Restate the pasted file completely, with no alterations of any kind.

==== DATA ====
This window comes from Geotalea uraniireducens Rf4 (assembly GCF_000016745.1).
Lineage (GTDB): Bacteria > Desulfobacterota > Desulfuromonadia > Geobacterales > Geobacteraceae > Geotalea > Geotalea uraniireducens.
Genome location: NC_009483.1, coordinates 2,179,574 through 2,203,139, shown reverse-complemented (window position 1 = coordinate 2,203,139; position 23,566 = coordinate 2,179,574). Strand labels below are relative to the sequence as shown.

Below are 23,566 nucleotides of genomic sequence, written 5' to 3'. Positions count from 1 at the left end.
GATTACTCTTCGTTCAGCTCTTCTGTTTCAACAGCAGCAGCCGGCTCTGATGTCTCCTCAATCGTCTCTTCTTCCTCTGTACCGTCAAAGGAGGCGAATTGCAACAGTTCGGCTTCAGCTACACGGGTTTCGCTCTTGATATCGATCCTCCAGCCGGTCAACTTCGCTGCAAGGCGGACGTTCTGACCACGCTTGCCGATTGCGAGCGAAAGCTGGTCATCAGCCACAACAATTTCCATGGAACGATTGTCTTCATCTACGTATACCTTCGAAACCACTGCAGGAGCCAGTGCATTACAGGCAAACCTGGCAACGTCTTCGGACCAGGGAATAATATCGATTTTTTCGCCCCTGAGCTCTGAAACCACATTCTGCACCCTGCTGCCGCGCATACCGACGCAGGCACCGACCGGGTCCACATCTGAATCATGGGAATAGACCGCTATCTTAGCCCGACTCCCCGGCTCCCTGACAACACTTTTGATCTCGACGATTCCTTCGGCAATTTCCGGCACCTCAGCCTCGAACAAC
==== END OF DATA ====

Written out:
This window comes from Geotalea uraniireducens Rf4 (assembly GCF_000016745.1).
Lineage (GTDB): Bacteria > Desulfobacterota > Desulfuromonadia > Geobacterales > Geobacteraceae > Geotalea > Geotalea uraniireducens.
Genome location: NC_009483.1, coordinates 2,179,574 through 2,203,139, shown reverse-complemented (window position 1 = coordinate 2,203,139; position 23,566 = coordinate 2,179,574). Strand labels below are relative to the sequence as shown.

Below are 23,566 nucleotides of genomic sequence, written 5' to 3'. Positions count from 1 at the left end.
GATTACTCTTCGTTCAGCTCTTCTGTTTCAACAGCAGCAGCCGGCTCTGATGTCTCCTCAATCGTCTCTTCTTCCTCTGTACCGTCAAAGGAGGCGAATTGCAACAGTTCGGCTTCAGCTACACGGGTTTCGCTCTTGATATCGATCCTCCAGCCGGTCAACTTCGCTGCAAGGCGGACGTTCTGACCACGCTTGCCGATTGCGAGCGAAAGCTGGTCATCAGCCACAACAATTTCCATGGAACGATTGTCTTCATCTACGTATACCTTCGAAACCACTGCAGGAGCCAGTGCATTACAGGCAAACCTGGCAACGTCTTCGGACCAGGGAATAATATCGATTTTTTCGCCCCTGAGCTCTGAAACCACATTCTGCACCCTGCTGCCGCGCATACCGACGCAGGCACCGACCGGGTCCACATCTGAATCATGGGAATAGACCGCTATCTTAGCCCGACTCCCCGGCTCCCTGACAACACTTTTGATCTCGACGATTCCTTCGGCAATTTCCGGCACCTCAGCCTCGAACAAC